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To really under­stand a coun­try you have to go and live there – embed your­self with the people, soak up the cul­ture. If you don’t have the time or inclin­a­tion for that then the next best thing to is to get stuck in to their com­mer­cial cinema. Not the stuff that makes it into major inter­na­tion­al film fest­ivals like Berlin and Venice, not the stuff that gets nom­in­ated for for­eign lan­guage Academy Awards, but the films that are made to excite and please a loc­al audi­ence. That’s what fest­ivals like Reel Brazil are all about – a week-long por­trait of a coun­try via its cinema.

In the late 60s Brazil had a kind of Brazilian Idol tele­vi­sion pop com­pet­i­tion where brave young artists per­formed their top song in front of a live audi­ence bay­ing for blood as if they were watch­ing Christians versus lions. But in A Night in 67 we see that year’s com­pet­i­tion rise above the boos and jeers to open a new chapter in Brazilian pop music – legendary names like Gilberto Gil and Caetano Veloso com­pete to win over the tough crowd and in the pro­cess launch massive inter­na­tion­al careers.

In Besouro we wit­ness the myth­ic­al begin­nings of the strange part-dance/part-martial art Capoeira, supressed by the author­it­ies for dec­ades because of its ori­gins among the black (former slave) com­munit­ies of Bahia. Made with the help of mar­tial arts cho­reo­graph­er Huen Chiu Ku (Kill Bill) Besouro is a potent mix of mys­ti­cism, action and polit­ics. If you saw Élite Squad in the recent International Film Festival you might recog­nise star Wagner Moura in VIPs. Then again, you might not as his trans­form­a­tion from hard-bitten cop to an inno­cent fan­tas­ist who dreams of fly­ing and who cons his way into the air is pretty amaz­ing. Based on a true story and def­in­itely worth a look.

Thomas McCarthy’s Win Win is a wel­come return to the screen for the writer-director who gave us The Station Agent and The Visitor. Paul Giamatti stars as a small town New Jersey law­yer fallen on hard times. One tiny lie has unin­ten­ded con­sequences and he finds him­self guard­i­an of marbles-losing Burt Young (Rocky) and look­ing after the old man’s grand­son (Alex Shaffer). Writer McCarthy makes every char­ac­ter rich and dir­ect­or McCarthy ensures that every act­or is giv­en a chance to shine – Amy Ryan, Jeffrey Tambor and par­tic­u­larly New Zealander Melanie Lynskey who proves once again that she is one of the best in the business.

I went to Shark Night hop­ing for some great 3D pulp thrills and spills to match last year’s Piranha but left dis­ap­poin­ted due to an unex­cit­ing plot (a lazy com­bin­a­tion of Jaws, Deliverance and even Lassie at the end) plus an unap­peal­ing cast that I couldn’t wait to see munched. These things should be fun, I reck­on, and Shark Night is the opposite.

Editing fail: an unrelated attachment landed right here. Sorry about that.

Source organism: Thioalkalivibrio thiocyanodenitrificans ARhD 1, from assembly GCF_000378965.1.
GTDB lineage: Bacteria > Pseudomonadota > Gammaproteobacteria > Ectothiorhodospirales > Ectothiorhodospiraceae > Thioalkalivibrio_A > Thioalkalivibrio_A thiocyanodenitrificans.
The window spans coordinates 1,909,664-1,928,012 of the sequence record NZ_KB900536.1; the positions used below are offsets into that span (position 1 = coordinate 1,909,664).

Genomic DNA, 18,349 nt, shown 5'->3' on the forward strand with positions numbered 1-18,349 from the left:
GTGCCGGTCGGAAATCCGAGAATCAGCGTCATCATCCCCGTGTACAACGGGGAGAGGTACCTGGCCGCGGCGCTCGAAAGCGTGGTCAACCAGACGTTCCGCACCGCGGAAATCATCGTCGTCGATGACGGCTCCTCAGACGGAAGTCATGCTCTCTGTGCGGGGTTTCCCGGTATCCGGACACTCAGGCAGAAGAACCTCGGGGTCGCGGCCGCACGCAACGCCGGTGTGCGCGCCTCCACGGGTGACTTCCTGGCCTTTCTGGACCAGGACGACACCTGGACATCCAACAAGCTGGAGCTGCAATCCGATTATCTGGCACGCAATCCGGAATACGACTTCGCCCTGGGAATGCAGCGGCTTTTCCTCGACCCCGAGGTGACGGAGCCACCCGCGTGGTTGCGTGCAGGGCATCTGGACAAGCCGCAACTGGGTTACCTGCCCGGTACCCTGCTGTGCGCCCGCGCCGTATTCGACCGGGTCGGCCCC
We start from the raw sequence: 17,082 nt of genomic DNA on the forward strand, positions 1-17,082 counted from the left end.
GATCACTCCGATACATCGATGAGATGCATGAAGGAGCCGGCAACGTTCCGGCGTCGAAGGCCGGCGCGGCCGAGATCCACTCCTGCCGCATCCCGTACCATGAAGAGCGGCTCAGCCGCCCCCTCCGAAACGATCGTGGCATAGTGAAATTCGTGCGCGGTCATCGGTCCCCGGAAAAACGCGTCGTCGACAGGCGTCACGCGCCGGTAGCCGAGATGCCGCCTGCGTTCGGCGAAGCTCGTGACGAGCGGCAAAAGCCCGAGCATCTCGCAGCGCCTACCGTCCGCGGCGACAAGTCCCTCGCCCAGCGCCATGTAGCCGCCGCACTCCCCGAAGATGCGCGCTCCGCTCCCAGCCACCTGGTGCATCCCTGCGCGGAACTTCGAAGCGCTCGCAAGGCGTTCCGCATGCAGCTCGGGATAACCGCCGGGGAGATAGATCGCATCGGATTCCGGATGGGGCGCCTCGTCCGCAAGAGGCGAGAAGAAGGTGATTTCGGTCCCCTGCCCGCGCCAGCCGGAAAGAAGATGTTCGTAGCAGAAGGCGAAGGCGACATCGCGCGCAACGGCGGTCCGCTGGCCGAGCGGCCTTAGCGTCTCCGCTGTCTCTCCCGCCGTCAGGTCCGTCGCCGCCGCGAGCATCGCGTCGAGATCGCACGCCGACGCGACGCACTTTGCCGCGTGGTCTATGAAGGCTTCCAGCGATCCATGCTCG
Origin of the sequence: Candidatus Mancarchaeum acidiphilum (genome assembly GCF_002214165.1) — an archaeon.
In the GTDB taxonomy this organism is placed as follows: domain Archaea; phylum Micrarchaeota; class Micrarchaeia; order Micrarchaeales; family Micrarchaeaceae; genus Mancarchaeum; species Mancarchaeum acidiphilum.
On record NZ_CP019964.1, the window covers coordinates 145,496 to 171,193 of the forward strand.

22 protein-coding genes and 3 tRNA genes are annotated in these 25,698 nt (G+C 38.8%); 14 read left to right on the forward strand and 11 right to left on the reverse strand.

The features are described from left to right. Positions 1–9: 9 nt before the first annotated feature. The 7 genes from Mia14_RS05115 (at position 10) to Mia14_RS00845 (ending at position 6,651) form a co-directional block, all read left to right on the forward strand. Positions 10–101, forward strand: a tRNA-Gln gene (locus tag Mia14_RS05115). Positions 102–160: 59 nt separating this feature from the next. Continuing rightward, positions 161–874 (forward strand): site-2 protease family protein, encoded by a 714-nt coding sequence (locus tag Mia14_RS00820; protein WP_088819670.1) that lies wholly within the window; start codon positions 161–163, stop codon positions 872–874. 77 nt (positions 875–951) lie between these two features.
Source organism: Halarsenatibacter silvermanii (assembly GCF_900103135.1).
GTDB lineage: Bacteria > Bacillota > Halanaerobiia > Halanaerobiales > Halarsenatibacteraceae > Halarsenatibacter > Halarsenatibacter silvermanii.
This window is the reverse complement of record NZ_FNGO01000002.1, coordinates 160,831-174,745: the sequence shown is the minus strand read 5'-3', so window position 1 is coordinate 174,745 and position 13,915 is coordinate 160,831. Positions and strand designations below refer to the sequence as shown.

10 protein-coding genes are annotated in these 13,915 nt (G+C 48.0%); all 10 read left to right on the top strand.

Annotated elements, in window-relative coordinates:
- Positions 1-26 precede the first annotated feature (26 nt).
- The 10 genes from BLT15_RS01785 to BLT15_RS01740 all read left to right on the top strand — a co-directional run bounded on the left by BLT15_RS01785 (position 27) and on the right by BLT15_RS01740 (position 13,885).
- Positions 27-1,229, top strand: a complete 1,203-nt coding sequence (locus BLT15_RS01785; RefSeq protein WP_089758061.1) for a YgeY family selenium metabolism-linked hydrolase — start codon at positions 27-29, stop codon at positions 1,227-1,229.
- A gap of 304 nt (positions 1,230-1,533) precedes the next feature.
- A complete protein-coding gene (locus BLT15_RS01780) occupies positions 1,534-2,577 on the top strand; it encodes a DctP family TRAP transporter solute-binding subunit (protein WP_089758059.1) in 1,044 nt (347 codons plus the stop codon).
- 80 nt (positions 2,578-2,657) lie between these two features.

Some of you may remem­ber when Viola Davis stole Doubt from Meryl Streep with only one scene – burgled it, right from under her nose – but then had her Oscar stolen by Penélope Cruz. In The Help she again shows how great she is as Aibileen, the maid whose stor­ies form the core of Emma Stone’s book about the treat­ment of black ser­vants in Civil Rights-era Jackson, Mississippi.

She’s not the only won­der­ful per­form­ance in a film that fea­tures no male char­ac­ters of any import­ance – oth­er not­ables include Ms Stone, Octavia Spencer and screen legend Cicely Tyson who made her debut back in 1957 and who has prob­ably played more than her fair share of maids. The Help does a sat­is­fy­ing job of pro­vok­ing all the right emo­tions – in less­er hands I might be call­ing it manip­u­lat­ive – and the lead act­resses will prob­ably be fight­ing it out among them­selves come Oscar time.

Patrick Gillies’ The Holy Roller – a naïve rur­al pas­tor gets involved with some under­world fig­ures and a nightclub con­ver­ted to a church for dubi­ous pur­poses – was shot in Christchurch in a haunt­ingly pre-EQNZ sum­mer of 2009/10. This is one of those self-funded fea­tures that take an extraordin­ary amount of per­son­al com­mit­ment by a large group of ded­ic­ated people (cf The Devil’s Rock, released this week and reviewed here next). Suffice to say that it’s pos­sible to respect the work and ingenu­ity that went in to the mak­ing of The Holy Roller – and to hon­our the simple mir­acle of its exist­ence – without actu­ally hav­ing to sit and watch it, which is the approach I sug­gest you take.

Friends With Benefits is that rare thing these days, a watch­able rom-com. Actually it’s more a listen­able rom-com as much of the strength of the film is in the spark­ling screw­ball repartee from the two leads Mila Kunis and Justin Timberlake. Like the Natalie Portman com­edy No Strings Attached from earli­er this year, FWB is about a good-looking young couple who decide that their busy lives leave no room for com­mit­ment but plenty of room for nook­ie although emo­tion­al com­plic­a­tions ensue.

This ver­sion is much more sat­is­fy­ing largely because the script is fun­ni­er, the sup­port­ing cast (Richard Jenkins, Patricia Clarkson) is in a dif­fer­ent league, there is actu­ally some chem­istry between the leads and it doesn’t star Ashton Kutcher. Still, it’s really not much more than a col­lec­tion of nice moments sep­ar­ated by some less suc­cess­ful ones but maybe that’s the most we can hope for these days.

Finally, a brief word about Upside Down: the Creation Records Story, a doco in which middle-aged men remin­isce about times that they can barely remem­ber because they were so out of it. Unlike the Britpop doco Live Forever, Upside Down is short on insight bey­ond “we were so men­tal, he was so men­tal” but just like Live Forever, the smartest per­son in the film is Noël Gallagher from Oasis.

Printed in Wellington’s Capital Times on Wednesday 21 September, 2011.